Esler, Daniel; Schmutz, J.A.; Jarvis, R.L.; Mulcahy, D.M.

    2000-01-01

    Harlequin duck (Histrionicus histrionicus) life-history characteristics make their populations particularly vulnerable to perturbations during nonbreeding periods. The 1989 Exxon Valdez oil spill was a major perturbation to nonbreeding habitats of harlequin ducks in Prince William Sound, Alaska, which resulted in population injury. To assess the status of population recovery from the oil spill and to evaluate factors potentially constraining full recovery, we used radiotelemetry to examine survival of adult female harlequin ducks during winters of 1995-96, 1996-97, and 1997-98. We implanted 294 harlequin ducks (154 and 140 in oiled and unoiled areas, respectively) with transmitters and tracked their signals from aircraft during October through March. We examined variation in survival rates relative to area and season (early, mid, and late winter) through comparisons of models using Akaike's information criterion (AIC(c)) values. The 3 models best supported by the data indicated that survival of birds in oiled areas was lower than in unoiled areas. Inclusion of standardized body mass during wing molt in the 3 best models did not improve their fit, indicating that body mass during wing molt did not affect subsequent winter survival. In the model that best fit our data, survival was high in early winter for both areas, lower during mid and late winter seasons, and lowest in oiled areas during mid winter. Cumulative winter survival estimated from this model was 78.0% (SE = 3.3%) in oiled areas and 83.7% (SE = 2.9%) in unoiled areas. We determined that area differences in survival were more likely related to oiling history than intrinsic geographic differences. Based on a demographic model, area differences in survival offer a likely mechanism for observed declines in populations on oiled areas. Concurrent studies indicated that harlequin ducks continued to be exposed to residual Exxon Valdez oil as much as 9 years after the spill. We suggest that oil exposure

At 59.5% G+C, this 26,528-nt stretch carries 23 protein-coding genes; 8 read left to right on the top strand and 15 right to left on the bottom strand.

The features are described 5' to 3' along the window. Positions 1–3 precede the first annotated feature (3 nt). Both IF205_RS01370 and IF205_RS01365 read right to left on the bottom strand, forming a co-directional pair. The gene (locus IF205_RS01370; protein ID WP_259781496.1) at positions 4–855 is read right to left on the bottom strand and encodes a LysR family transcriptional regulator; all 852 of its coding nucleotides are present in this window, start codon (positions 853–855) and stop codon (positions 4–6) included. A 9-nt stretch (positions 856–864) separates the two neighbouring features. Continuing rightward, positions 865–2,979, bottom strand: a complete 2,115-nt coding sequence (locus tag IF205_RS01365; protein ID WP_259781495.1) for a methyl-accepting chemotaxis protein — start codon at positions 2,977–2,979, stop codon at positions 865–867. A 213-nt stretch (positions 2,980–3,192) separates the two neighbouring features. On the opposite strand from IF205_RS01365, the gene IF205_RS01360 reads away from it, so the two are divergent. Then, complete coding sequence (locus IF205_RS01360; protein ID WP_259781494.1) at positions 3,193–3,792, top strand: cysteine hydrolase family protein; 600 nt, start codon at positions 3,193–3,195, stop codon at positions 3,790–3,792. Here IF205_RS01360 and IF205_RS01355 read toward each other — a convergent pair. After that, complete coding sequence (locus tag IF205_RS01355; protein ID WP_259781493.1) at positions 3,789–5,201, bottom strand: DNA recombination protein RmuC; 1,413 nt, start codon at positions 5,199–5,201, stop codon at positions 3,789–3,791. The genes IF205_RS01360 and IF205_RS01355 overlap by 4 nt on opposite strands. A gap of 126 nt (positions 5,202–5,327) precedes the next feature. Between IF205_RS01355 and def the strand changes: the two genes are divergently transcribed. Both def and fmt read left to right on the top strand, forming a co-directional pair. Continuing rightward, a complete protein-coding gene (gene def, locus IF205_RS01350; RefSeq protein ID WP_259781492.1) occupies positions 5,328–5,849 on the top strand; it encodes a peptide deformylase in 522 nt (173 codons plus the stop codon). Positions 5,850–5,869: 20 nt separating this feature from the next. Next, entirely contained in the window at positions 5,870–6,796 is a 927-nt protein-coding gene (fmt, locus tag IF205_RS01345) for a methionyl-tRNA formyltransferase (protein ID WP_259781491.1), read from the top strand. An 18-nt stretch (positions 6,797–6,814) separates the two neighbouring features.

17. Modeling rock weathering in small watersheds

    NASA Astrophysics Data System (ADS)

    Pacheco, Fernando A. L.; Van der Weijden, Cornelis H.

    2014-05-01